His announcement comes after mounting pressure from Amazon employees to do more to fight climate change as one of the world’s largest retailers.
In January, more than 350 employees signed a petition that called out the company’s climate change practices and urged Bezos to invest more money into fighting this cause rather than putting it toward his space exploration company, Blue Origin, for example.
“Amazon, the Earth is our only home. Spend more money on fighting Climate Change than on space exploration!” one Amazon employee wrote in the Medium post, which was reported by Business Insider’s Isobel Hamilton.
© Justin Sullivan / Getty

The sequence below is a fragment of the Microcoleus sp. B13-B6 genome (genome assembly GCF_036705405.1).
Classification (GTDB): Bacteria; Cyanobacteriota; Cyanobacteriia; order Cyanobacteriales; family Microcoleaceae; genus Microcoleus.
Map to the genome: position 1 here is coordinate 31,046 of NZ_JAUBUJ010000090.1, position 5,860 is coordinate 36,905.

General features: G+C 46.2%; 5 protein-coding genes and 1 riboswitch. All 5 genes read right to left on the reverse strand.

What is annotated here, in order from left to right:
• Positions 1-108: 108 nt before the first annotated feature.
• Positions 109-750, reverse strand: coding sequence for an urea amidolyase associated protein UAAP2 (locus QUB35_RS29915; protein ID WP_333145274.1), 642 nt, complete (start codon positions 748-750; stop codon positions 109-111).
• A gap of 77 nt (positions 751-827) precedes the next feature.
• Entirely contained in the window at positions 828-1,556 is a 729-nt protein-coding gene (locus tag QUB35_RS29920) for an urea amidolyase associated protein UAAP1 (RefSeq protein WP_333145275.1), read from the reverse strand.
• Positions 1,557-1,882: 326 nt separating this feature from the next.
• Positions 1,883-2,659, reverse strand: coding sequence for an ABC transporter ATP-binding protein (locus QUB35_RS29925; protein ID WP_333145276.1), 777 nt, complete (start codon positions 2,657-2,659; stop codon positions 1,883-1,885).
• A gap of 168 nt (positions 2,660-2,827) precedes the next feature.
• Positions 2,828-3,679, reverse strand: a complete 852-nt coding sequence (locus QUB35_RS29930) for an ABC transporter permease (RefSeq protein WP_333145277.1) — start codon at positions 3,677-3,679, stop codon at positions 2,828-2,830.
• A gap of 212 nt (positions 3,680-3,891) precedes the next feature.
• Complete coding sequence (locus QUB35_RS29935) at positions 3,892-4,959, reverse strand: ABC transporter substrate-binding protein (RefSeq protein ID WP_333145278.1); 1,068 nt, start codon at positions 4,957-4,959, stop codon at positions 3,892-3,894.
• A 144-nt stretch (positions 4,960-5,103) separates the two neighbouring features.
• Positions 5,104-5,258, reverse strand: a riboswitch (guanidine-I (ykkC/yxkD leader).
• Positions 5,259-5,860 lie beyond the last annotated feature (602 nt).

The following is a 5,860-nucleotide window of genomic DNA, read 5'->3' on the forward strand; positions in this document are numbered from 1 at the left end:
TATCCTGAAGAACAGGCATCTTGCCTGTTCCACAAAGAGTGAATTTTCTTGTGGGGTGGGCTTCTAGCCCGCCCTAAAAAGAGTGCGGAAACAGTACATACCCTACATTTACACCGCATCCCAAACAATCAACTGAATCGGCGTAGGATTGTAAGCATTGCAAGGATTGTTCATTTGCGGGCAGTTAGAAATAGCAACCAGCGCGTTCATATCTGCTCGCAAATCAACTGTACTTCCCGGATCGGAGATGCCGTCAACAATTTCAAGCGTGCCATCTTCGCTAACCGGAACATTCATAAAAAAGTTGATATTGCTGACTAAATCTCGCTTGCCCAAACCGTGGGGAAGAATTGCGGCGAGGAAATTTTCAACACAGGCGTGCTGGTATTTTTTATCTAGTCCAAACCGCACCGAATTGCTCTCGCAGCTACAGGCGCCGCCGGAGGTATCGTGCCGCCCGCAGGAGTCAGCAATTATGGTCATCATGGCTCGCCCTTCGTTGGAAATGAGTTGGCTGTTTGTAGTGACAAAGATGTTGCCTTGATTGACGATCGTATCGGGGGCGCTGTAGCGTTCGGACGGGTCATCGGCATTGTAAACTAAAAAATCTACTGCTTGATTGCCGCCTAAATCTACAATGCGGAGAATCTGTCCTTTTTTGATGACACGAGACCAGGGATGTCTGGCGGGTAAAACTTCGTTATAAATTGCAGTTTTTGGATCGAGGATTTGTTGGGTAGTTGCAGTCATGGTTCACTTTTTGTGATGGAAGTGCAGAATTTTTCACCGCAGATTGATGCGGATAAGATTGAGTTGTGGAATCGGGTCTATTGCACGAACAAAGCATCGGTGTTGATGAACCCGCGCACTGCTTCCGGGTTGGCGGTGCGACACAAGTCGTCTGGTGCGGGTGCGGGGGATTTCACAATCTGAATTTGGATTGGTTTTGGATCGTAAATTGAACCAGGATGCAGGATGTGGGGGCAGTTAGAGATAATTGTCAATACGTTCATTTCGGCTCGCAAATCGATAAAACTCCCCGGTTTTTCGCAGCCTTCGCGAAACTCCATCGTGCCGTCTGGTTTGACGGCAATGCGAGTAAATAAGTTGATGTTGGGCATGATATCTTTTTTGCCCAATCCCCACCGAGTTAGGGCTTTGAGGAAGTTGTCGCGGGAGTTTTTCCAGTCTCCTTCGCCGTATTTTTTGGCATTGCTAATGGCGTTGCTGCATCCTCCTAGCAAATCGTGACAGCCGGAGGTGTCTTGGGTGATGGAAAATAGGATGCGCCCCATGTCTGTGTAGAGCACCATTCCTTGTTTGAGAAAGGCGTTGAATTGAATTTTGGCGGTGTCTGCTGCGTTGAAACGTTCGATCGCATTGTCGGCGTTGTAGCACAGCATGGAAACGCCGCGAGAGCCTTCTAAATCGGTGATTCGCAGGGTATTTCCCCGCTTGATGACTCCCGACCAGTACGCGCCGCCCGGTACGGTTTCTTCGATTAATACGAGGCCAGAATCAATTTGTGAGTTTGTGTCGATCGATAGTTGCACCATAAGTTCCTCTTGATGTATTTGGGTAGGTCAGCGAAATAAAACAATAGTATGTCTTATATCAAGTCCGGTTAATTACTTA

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Nearly 40 cents out of every retail dollar Americans spend online now go to Amazon—the company commands a full 4% of U.S. retail as a whole. Three-quarters of a million workers earn a living through Amazon, and more than 100 million Prime subscribers consider Amazon their online home base. Although they’ve long enjoyed free two-day shipping, Prime members now also get a massive library of entertainment, e-books, grocery services, cloud storage, and gaming. The early investors who bought into the company when it first went public rode a wave of nearly unprecedented growth—those who made an initial investment of just $1,000 are now millionaires. Amazon is ranked among the five biggest corporations in America, and its founder is the richest human being on Earth. It’s responsible for starting a trend that cracked the foundations of traditional retail and changed the way things are bought and sold. Former giants like Sears and Toys “R” Us have crumbled under the pressure of e-commerce, a revolution that Amazon stoked more than any other single entity—but it wasn’t always that way. When Jeff Bezos founded Amazon in his garage in 1994, the company he launched wouldn’t be profitable for years to come. It was part of an avalanche of new tech startups riding a wave of new and uncertain technology—most of them would quickly go bust. It started with an idea to let people browse and buy books from their computers instead of going into physical bookstores and choosing from the limited selection they found inside. It was a revolutionary idea, and Amazon soon became the world’s biggest bookstore. Then it became the “Everything Store.” Later it became a wealth-generating machine, with tentacles reaching everywhere from electric vehicles and cloud computing to production studios and grocery stores. It’s heavily scrutinized and controversial—plans to open new headquarters recently sparked both ferocious bidding wars and fierce political blowback at the same time. Stacker compiled a list of key moments in Amazon’s history and its current business from a variety of sources. Here’s a look at the events that turned an online bookstore into a global conglomerate and a self-made entrepreneur into the world’s richest man.